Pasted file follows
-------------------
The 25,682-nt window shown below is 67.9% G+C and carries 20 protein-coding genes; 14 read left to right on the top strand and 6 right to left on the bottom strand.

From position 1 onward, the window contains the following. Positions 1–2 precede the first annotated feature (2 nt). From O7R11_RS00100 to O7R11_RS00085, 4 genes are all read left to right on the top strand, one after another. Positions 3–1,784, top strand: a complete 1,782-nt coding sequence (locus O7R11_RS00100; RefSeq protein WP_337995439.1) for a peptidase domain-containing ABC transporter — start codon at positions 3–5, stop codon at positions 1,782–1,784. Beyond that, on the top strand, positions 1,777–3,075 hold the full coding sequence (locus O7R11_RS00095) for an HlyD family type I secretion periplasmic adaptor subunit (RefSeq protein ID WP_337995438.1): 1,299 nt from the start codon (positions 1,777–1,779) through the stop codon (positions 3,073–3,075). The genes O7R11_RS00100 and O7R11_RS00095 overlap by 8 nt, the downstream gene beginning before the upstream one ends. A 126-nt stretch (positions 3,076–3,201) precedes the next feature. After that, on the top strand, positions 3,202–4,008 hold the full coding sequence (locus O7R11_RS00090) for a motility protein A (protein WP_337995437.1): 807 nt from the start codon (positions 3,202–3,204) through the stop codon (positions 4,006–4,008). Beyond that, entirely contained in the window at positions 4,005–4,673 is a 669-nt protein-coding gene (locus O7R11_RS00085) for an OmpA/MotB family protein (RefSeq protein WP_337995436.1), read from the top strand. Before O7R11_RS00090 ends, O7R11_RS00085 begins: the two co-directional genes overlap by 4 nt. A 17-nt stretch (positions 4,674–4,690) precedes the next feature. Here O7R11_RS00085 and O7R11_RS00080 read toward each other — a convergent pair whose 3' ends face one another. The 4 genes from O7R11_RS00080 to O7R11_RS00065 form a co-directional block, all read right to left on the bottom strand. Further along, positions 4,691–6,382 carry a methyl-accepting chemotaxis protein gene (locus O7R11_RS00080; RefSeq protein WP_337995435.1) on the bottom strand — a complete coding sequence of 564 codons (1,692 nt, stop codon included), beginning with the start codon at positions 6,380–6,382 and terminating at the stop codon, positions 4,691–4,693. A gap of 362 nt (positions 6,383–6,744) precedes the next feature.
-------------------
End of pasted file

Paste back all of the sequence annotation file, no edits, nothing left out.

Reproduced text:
The 25,682-nt window shown below is 67.9% G+C and carries 20 protein-coding genes; 14 read left to right on the top strand and 6 right to left on the bottom strand.

From position 1 onward, the window contains the following. Positions 1–2 precede the first annotated feature (2 nt). From O7R11_RS00100 to O7R11_RS00085, 4 genes are all read left to right on the top strand, one after another. Positions 3–1,784, top strand: a complete 1,782-nt coding sequence (locus O7R11_RS00100; RefSeq protein WP_337995439.1) for a peptidase domain-containing ABC transporter — start codon at positions 3–5, stop codon at positions 1,782–1,784. Beyond that, on the top strand, positions 1,777–3,075 hold the full coding sequence (locus O7R11_RS00095) for an HlyD family type I secretion periplasmic adaptor subunit (RefSeq protein ID WP_337995438.1): 1,299 nt from the start codon (positions 1,777–1,779) through the stop codon (positions 3,073–3,075). The genes O7R11_RS00100 and O7R11_RS00095 overlap by 8 nt, the downstream gene beginning before the upstream one ends. A 126-nt stretch (positions 3,076–3,201) precedes the next feature. After that, on the top strand, positions 3,202–4,008 hold the full coding sequence (locus O7R11_RS00090) for a motility protein A (protein WP_337995437.1): 807 nt from the start codon (positions 3,202–3,204) through the stop codon (positions 4,006–4,008). Beyond that, entirely contained in the window at positions 4,005–4,673 is a 669-nt protein-coding gene (locus O7R11_RS00085) for an OmpA/MotB family protein (RefSeq protein WP_337995436.1), read from the top strand. Before O7R11_RS00090 ends, O7R11_RS00085 begins: the two co-directional genes overlap by 4 nt. A 17-nt stretch (positions 4,674–4,690) precedes the next feature. Here O7R11_RS00085 and O7R11_RS00080 read toward each other — a convergent pair whose 3' ends face one another. The 4 genes from O7R11_RS00080 to O7R11_RS00065 form a co-directional block, all read right to left on the bottom strand. Further along, positions 4,691–6,382 carry a methyl-accepting chemotaxis protein gene (locus O7R11_RS00080; RefSeq protein WP_337995435.1) on the bottom strand — a complete coding sequence of 564 codons (1,692 nt, stop codon included), beginning with the start codon at positions 6,380–6,382 and terminating at the stop codon, positions 4,691–4,693. A gap of 362 nt (positions 6,383–6,744) precedes the next feature.